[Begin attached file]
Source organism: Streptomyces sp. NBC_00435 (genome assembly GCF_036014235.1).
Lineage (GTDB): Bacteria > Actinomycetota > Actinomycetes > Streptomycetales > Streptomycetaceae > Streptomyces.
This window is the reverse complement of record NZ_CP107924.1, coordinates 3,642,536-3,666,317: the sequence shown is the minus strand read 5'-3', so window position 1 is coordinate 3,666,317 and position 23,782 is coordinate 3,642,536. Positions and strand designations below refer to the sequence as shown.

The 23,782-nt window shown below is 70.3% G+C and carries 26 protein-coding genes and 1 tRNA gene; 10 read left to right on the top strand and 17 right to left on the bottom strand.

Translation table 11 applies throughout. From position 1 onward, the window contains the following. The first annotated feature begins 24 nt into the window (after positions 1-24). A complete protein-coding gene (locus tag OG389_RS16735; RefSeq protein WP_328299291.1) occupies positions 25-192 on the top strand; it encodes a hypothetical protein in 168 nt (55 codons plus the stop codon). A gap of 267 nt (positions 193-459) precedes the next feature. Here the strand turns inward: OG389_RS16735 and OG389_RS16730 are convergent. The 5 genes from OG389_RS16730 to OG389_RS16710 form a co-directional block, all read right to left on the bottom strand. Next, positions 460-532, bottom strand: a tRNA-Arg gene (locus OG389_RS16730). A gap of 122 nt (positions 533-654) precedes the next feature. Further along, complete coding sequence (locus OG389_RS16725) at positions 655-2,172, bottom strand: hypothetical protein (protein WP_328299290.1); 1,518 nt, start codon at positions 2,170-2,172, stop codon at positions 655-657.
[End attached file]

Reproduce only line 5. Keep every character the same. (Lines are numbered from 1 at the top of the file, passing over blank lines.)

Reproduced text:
Translation table 11 applies throughout. From position 1 onward, the window contains the following. The first annotated feature begins 24 nt into the window (after positions 1-24). A complete protein-coding gene (locus tag OG389_RS16735; RefSeq protein WP_328299291.1) occupies positions 25-192 on the top strand; it encodes a hypothetical protein in 168 nt (55 codons plus the stop codon). A gap of 267 nt (positions 193-459) precedes the next feature. Here the strand turns inward: OG389_RS16735 and OG389_RS16730 are convergent. The 5 genes from OG389_RS16730 to OG389_RS16710 form a co-directional block, all read right to left on the bottom strand. Next, positions 460-532, bottom strand: a tRNA-Arg gene (locus OG389_RS16730). A gap of 122 nt (positions 533-654) precedes the next feature. Further along, complete coding sequence (locus OG389_RS16725) at positions 655-2,172, bottom strand: hypothetical protein (protein WP_328299290.1); 1,518 nt, start codon at positions 2,170-2,172, stop codon at positions 655-657.